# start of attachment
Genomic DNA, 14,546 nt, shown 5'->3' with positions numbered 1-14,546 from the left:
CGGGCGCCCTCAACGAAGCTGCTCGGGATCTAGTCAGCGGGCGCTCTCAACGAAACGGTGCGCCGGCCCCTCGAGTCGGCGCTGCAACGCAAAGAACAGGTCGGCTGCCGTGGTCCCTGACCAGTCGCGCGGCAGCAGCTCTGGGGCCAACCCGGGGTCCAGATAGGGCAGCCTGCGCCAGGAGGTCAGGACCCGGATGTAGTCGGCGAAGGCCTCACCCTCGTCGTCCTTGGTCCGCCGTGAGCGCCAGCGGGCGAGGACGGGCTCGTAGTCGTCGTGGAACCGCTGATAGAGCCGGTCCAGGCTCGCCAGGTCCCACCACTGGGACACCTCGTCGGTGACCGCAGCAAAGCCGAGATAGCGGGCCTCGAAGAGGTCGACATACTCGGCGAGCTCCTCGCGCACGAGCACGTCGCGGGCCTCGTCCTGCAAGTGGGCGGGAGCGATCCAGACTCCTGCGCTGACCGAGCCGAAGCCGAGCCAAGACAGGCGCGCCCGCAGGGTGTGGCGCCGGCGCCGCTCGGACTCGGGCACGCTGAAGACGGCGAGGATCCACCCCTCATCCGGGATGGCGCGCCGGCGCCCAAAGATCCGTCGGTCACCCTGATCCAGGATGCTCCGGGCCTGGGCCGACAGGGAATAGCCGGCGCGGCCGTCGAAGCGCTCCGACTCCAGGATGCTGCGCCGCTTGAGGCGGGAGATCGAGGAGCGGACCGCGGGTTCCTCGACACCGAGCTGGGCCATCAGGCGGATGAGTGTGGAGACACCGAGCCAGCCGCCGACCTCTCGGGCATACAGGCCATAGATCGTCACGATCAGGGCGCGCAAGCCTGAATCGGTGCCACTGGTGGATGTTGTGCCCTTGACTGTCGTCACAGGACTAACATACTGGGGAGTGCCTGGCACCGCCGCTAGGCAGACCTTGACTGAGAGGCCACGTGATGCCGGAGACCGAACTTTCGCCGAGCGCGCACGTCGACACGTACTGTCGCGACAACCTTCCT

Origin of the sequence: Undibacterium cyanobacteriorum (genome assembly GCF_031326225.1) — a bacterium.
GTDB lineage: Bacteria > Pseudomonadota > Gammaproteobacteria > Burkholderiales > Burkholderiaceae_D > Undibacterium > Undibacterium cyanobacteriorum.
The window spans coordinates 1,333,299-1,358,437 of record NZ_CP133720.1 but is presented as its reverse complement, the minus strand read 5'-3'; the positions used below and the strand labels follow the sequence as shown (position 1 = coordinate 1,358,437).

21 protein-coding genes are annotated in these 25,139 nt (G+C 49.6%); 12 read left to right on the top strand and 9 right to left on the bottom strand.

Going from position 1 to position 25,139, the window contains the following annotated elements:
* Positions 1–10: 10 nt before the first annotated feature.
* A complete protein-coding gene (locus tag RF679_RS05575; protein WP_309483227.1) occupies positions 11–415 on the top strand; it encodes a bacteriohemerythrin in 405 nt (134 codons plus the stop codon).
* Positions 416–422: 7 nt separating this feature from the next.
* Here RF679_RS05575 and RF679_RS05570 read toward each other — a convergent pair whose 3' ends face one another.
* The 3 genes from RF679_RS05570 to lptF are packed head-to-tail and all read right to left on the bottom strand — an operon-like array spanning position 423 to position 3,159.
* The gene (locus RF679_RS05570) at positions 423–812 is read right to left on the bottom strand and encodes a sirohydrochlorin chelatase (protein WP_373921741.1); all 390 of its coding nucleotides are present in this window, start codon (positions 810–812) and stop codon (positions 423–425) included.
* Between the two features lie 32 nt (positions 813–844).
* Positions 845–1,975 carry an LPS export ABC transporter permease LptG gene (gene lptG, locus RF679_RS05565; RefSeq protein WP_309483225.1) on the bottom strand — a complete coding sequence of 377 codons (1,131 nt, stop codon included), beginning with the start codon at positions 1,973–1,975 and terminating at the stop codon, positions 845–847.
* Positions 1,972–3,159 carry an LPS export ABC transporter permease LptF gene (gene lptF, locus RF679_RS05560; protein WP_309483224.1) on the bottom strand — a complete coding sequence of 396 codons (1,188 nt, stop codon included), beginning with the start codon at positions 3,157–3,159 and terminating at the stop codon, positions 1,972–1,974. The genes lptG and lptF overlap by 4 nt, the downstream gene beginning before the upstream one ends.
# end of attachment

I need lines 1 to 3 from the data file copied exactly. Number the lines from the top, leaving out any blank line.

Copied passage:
Genomic DNA, 14,546 nt, shown 5'->3' with positions numbered 1-14,546 from the left:
CGGGCGCCCTCAACGAAGCTGCTCGGGATCTAGTCAGCGGGCGCTCTCAACGAAACGGTGCGCCGGCCCCTCGAGTCGGCGCTGCAACGCAAAGAACAGGTCGGCTGCCGTGGTCCCTGACCAGTCGCGCGGCAGCAGCTCTGGGGCCAACCCGGGGTCCAGATAGGGCAGCCTGCGCCAGGAGGTCAGGACCCGGATGTAGTCGGCGAAGGCCTCACCCTCGTCGTCCTTGGTCCGCCGTGAGCGCCAGCGGGCGAGGACGGGCTCGTAGTCGTCGTGGAACCGCTGATAGAGCCGGTCCAGGCTCGCCAGGTCCCACCACTGGGACACCTCGTCGGTGACCGCAGCAAAGCCGAGATAGCGGGCCTCGAAGAGGTCGACATACTCGGCGAGCTCCTCGCGCACGAGCACGTCGCGGGCCTCGTCCTGCAAGTGGGCGGGAGCGATCCAGACTCCTGCGCTGACCGAGCCGAAGCCGAGCCAAGACAGGCGCGCCCGCAGGGTGTGGCGCCGGCGCCGCTCGGACTCGGGCACGCTGAAGACGGCGAGGATCCACCCCTCATCCGGGATGGCGCGCCGGCGCCCAAAGATCCGTCGGTCACCCTGATCCAGGATGCTCCGGGCCTGGGCCGACAGGGAATAGCCGGCGCGGCCGTCGAAGCGCTCCGACTCCAGGATGCTGCGCCGCTTGAGGCGGGAGATCGAGGAGCGGACCGCGGGTTCCTCGACACCGAGCTGGGCCATCAGGCGGATGAGTGTGGAGACACCGAGCCAGCCGCCGACCTCTCGGGCATACAGGCCATAGATCGTCACGATCAGGGCGCGCAAGCCTGAATCGGTGCCACTGGTGGATGTTGTGCCCTTGACTGTCGTCACAGGACTAACATACTGGGGAGTGCCTGGCACCGCCGCTAGGCAGACCTTGACTGAGAGGCCACGTGATGCCGGAGACCGAACTTTCGCCGAGCGCGCACGTCGACACGTACTGTCGCGACAACCTTCCT

Origin of the sequence: Undibacterium cyanobacteriorum (genome assembly GCF_031326225.1) — a bacterium.